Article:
Sustainable tourism is… frog pose

Have been thinking a lot lately about holding space, about opening, and the discomfort that comes leading up to release. (And about how overdue I am for my next appointment with the yoga mat.) So dug out this piece I wrote last year in response to an online call for contributions on “sustainable tourism” for Whistler’s TedX conference. We still live in a world in desperate search of the quick fix. I still need to be reminded that everything is a process. So I reminded myself. (I was so smart last year. How did I forget this?)
Bhekasana

Frog pose kills me.

My hips creak and lock into place and my ass protrudes like a half-raised flag of surrender while all around me people press their pelvises flat against the floor, their legs splayed out like champion breaststrokers’.  Really?

But every day that I stand at the top of my yoga mat, I set my intention again: today, I will work towards expansiveness. I will keep breathing when my glutes and hips and lower back creak and howl, and expansiveness will start to infuse my whole person, will permeate my being and my interactions with every living thing. (Though honestly, the intention is more like : I will keep breathing even when it fucking hurts.)

Sometimes, at the end of the class, the teacher says: Now that you have created these openings in your body, think about what you will fill those spaces with.

I lie in corpse pose, with salt water leaking out my eyes, because frog pose undoes me, and I think about that tiny space I created and I think: fill it with compassion. Keep that hard-won opening pried apart with a little droplet of compassion.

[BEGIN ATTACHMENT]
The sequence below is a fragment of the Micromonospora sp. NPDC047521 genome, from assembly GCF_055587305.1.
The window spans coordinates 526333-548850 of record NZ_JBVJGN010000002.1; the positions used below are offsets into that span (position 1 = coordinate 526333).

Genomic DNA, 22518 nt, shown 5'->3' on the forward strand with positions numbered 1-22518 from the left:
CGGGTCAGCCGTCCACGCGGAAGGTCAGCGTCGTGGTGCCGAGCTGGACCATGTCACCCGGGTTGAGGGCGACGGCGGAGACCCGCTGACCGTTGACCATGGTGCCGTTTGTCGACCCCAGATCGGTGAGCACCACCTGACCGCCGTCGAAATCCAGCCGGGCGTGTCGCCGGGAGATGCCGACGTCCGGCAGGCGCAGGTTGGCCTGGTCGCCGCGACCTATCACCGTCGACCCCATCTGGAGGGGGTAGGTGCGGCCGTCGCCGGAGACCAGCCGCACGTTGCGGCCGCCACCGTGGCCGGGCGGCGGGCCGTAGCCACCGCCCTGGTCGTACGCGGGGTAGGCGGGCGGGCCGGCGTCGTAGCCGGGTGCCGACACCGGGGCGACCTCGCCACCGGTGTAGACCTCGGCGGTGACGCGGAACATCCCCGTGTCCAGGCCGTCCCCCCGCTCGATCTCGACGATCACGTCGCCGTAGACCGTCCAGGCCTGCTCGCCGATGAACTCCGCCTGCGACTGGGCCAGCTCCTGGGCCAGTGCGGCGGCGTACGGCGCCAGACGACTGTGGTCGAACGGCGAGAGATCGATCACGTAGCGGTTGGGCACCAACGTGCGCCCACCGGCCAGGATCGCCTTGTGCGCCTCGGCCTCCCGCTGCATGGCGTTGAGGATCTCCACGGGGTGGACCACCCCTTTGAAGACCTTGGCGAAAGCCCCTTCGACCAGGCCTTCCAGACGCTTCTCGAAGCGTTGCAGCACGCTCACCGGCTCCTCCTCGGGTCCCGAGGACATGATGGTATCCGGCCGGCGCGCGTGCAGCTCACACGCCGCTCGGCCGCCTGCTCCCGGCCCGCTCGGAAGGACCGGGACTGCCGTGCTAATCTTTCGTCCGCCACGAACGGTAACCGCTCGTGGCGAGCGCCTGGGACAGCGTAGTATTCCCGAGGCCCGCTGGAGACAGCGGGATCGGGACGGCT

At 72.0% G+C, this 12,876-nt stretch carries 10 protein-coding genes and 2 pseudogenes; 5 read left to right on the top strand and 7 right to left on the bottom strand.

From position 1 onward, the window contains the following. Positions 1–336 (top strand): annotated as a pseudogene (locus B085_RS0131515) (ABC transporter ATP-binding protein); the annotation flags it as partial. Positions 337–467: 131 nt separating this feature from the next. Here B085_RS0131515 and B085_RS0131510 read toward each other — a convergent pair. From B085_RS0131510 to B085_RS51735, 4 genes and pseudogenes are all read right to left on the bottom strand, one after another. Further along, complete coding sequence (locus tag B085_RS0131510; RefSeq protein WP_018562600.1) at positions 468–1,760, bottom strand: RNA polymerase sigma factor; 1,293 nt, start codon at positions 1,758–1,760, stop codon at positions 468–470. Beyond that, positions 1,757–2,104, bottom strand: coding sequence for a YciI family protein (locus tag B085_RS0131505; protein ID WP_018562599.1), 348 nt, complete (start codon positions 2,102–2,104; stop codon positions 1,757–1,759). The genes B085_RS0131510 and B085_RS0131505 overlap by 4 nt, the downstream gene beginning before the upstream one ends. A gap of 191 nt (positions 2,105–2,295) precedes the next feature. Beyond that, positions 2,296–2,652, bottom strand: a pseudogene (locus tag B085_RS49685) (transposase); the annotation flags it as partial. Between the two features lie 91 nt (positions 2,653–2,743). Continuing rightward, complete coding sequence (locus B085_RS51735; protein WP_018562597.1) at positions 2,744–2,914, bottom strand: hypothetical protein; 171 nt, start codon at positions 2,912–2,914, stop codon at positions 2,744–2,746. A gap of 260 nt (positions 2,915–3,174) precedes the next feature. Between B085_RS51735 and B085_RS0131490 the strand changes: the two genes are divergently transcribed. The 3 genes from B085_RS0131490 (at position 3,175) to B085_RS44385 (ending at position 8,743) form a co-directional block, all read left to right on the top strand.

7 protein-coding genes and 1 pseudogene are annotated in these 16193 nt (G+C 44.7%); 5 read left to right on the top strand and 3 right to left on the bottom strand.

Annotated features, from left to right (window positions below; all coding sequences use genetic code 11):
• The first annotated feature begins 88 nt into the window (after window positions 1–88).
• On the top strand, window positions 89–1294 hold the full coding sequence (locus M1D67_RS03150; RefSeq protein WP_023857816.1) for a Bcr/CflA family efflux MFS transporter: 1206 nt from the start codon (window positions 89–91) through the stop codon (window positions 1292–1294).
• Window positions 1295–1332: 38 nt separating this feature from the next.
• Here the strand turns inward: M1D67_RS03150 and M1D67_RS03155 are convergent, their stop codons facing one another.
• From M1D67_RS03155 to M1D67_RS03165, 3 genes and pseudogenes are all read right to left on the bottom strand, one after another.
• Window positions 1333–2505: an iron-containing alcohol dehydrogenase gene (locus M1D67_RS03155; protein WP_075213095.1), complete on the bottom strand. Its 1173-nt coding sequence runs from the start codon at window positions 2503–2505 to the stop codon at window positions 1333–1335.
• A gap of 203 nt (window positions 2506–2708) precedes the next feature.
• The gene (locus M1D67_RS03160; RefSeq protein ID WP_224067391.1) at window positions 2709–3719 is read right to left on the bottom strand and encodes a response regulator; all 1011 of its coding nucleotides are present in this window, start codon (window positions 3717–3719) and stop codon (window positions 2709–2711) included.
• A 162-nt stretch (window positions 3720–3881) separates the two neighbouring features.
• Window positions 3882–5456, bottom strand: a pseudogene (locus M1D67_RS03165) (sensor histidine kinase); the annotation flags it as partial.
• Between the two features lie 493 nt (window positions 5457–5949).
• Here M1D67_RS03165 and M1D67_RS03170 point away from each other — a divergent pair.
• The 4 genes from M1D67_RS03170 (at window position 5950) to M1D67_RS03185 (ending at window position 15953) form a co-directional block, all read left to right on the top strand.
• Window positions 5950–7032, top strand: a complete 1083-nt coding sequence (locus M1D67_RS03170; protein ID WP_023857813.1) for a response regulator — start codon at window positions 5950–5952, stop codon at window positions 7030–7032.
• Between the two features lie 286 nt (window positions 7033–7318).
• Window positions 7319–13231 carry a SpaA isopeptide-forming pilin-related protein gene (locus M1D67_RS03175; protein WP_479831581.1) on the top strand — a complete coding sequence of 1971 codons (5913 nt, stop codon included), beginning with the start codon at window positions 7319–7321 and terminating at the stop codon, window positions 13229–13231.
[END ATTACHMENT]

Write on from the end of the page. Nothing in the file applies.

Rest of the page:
Being a tourist is hard.

I see it in Whistler’s visitors – this yearning they have to connect, their curiousity about even their servers – where are you from, how did you get here? Their desire to penetrate beneath the surface.

I feel it myself, when I travel. When my husband and I went to Spain on a rockclimbing trip, I was so confronted by a powerful sense of disorientation, my own strangeness, other people’s strangeness. I find the world difficult to navigate when I can barely order a coffee or translate a menu.  (And I’m vegetarian and really don’t want to end up with some body parts on my plate that I’m then going to have to deal with politely and sensitively.) But I dredged up rusty language skills, pushed away fear that people would think me rude or stupid, andI just kept pushing myself forward, out of my comfort zone. And with every stranger who leant forward to listen, to try and parse my mangled phrasing, to give me directions, or take my order, a little opening between us was created.

Sustainable tourism is not a drop-in class, a package, a carbon offset.

It’s an attitude, a willingness to make effort even when you feel like you’re getting nowhere, to expand in tiny ways to let love in.

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